No one likes to hear this because we’re all supposed to pretend that there’s no real difference between men and women, but there’s a politically incorrect fact of life: it takes a man to raise a man. (Stick to the truth even when it’s not popular — dad’s life lesson No. 3.)

A boy at birth is an intelligent, tool-using primate with natural instincts of aggression, competition, and, yes, violence. The potential danger and damage is manifest – look at history. Savagery is in our nature. You have to shape, curb and refine those natural instincts, so that they serve the boy in ways that are positive for him and all around him. With rare exceptions, what that requires is a father or other strong male role model in the home, every day.

This is the first thing that came to mind when, after another round of murders, I was asked why there’s so much violence in southern Dallas, especially in the black community.

Before I go any further, let’s make this clear: “Violence within the black community” doesn’t mean the majority are perpetrators or victims of violence. I’m talking about a group within a group. If you talk about the left-handed kids in a classroom, you’re talking about the five who are left-handed, not the other 30 righties. To speak of a problem within a group is not to say the whole group has a problem. Are we clear? Because study after study shows that kids – especially boys – from single-parent households are twice as likely to crimes as kids from families where the father is present, regardless of ethnicity.

So why so much violence in the black community in Southern Dallas? My answer: I think too many black males aren’t black men.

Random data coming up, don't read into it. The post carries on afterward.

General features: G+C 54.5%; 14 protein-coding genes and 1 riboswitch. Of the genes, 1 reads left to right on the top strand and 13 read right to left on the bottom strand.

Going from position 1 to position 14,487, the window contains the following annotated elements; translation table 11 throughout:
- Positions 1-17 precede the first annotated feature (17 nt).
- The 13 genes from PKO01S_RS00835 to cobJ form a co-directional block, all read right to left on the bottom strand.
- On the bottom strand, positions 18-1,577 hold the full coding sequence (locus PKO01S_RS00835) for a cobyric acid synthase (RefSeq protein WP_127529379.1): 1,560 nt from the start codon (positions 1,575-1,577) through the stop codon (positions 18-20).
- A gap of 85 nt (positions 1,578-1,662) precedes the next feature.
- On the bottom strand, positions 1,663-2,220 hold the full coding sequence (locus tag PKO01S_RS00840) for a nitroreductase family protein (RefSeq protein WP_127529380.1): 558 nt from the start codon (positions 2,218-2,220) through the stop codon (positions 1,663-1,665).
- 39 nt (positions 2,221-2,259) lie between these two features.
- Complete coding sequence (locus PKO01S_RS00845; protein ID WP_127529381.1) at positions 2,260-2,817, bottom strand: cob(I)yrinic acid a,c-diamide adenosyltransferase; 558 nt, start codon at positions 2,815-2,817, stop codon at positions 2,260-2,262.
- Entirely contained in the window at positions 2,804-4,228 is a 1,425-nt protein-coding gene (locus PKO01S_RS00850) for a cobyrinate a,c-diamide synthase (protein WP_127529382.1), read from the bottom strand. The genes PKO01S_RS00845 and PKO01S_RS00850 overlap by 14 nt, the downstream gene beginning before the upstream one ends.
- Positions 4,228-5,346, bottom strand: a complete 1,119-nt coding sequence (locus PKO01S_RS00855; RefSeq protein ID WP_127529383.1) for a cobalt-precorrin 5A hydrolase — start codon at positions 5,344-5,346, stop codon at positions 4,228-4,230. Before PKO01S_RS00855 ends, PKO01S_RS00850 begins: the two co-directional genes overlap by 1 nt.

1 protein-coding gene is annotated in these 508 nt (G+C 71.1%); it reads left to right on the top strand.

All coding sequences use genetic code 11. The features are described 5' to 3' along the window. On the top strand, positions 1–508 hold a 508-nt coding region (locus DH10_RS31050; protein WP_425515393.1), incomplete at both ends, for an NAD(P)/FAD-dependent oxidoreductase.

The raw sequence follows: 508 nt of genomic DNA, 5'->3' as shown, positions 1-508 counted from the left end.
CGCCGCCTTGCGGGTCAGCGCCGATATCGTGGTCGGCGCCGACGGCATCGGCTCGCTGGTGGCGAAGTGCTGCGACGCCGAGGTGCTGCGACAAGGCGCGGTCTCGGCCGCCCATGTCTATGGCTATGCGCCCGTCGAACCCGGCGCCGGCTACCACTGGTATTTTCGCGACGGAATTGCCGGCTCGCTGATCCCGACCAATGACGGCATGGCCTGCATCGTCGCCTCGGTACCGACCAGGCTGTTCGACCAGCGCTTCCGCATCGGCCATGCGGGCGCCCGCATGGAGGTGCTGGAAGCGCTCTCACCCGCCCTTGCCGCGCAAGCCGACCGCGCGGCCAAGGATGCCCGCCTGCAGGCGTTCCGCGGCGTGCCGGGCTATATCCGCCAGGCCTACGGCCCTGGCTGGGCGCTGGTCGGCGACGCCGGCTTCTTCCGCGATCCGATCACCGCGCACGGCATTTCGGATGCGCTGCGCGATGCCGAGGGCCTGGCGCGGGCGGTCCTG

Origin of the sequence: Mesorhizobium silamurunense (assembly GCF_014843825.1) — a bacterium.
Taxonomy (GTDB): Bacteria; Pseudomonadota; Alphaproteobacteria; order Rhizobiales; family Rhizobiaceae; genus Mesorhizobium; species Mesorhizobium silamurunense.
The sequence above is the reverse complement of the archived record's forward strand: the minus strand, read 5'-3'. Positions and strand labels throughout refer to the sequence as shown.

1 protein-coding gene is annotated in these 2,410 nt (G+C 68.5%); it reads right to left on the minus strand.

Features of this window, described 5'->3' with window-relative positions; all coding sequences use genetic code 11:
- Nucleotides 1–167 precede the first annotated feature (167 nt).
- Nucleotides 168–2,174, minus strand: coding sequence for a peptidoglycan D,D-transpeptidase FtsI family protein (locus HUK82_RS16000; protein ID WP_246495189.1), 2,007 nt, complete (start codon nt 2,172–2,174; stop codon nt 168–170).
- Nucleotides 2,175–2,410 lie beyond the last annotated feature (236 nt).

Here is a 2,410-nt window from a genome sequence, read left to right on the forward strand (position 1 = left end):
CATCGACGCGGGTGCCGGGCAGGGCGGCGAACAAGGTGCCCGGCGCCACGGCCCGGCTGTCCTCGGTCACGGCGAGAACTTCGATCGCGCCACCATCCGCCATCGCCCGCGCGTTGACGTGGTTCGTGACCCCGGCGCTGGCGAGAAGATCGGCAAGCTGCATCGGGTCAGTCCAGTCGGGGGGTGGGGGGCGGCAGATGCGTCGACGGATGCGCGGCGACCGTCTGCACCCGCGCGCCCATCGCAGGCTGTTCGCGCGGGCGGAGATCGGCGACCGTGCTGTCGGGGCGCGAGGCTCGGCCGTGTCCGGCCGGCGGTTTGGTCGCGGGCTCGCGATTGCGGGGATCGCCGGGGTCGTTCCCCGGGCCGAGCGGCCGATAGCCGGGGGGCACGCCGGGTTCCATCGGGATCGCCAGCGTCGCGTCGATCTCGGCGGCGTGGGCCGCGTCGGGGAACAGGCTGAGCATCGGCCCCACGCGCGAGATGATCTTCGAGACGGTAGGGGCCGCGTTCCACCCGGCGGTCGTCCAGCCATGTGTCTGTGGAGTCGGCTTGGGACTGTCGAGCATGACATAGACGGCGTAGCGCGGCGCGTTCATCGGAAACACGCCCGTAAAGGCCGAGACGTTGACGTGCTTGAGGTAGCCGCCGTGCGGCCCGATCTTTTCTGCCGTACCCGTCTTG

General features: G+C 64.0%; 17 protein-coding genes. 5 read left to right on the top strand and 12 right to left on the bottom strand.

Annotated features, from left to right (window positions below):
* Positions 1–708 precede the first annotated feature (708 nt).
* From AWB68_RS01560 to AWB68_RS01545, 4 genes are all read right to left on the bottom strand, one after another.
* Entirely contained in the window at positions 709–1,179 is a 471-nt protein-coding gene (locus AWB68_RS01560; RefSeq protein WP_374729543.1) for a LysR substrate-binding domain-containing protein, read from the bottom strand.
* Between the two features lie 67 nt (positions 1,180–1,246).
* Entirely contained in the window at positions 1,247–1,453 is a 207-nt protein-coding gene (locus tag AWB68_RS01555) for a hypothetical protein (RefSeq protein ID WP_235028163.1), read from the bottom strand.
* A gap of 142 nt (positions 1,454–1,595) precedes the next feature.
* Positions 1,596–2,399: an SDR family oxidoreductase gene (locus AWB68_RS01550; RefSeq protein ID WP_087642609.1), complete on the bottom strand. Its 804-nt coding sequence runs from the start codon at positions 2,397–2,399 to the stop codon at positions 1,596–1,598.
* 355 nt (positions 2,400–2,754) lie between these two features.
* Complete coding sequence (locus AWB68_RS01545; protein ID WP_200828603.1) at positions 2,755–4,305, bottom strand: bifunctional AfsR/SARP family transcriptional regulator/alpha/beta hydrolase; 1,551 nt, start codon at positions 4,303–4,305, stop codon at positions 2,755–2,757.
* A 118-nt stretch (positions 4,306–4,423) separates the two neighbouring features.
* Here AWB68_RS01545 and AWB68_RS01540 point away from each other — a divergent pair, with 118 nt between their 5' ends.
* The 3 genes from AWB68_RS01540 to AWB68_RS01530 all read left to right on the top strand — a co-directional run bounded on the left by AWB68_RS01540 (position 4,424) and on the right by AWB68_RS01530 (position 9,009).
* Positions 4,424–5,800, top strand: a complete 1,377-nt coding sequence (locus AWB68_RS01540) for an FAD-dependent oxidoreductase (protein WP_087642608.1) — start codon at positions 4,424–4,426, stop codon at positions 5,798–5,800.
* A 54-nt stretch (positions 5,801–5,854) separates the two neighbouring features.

Look at the numbers. More than 70 percent births to black women are out-of-wedlock, according to the Centers for Disease Control. That means you have boys growing up never learning even the basics of manhood. Not just this house or that – whole neighborhoods.

It wasn’t always like this. Before we started killing the black family with kindness through welfare, single-parent black households were the exception in this country.

In 1960, just 22 percent of black households were headed by a single mother — less than the percentage of single-parent white households today. By 1970, it was 29 percent. By 1990, 40 percent. Today? Seven of every 10.

Call it the “Not-So-Great Society.”

Absent a father in the home, these boys don’t have a clue what manhood is, so they hide behind false, emotional and violent bravado. They think violence is an assertion of manhood. Minor insults become fighting words when your manhood is faux and fragile. What two men with confidence would let be just an argument becomes a fight. What should just be a fight becomes a shootout. Inmate logic. Be the baddest or be on the bottom bunk, so to speak. (Real men know insults come from small people not worth noticing — another lesson from dad. No. 23, I think.)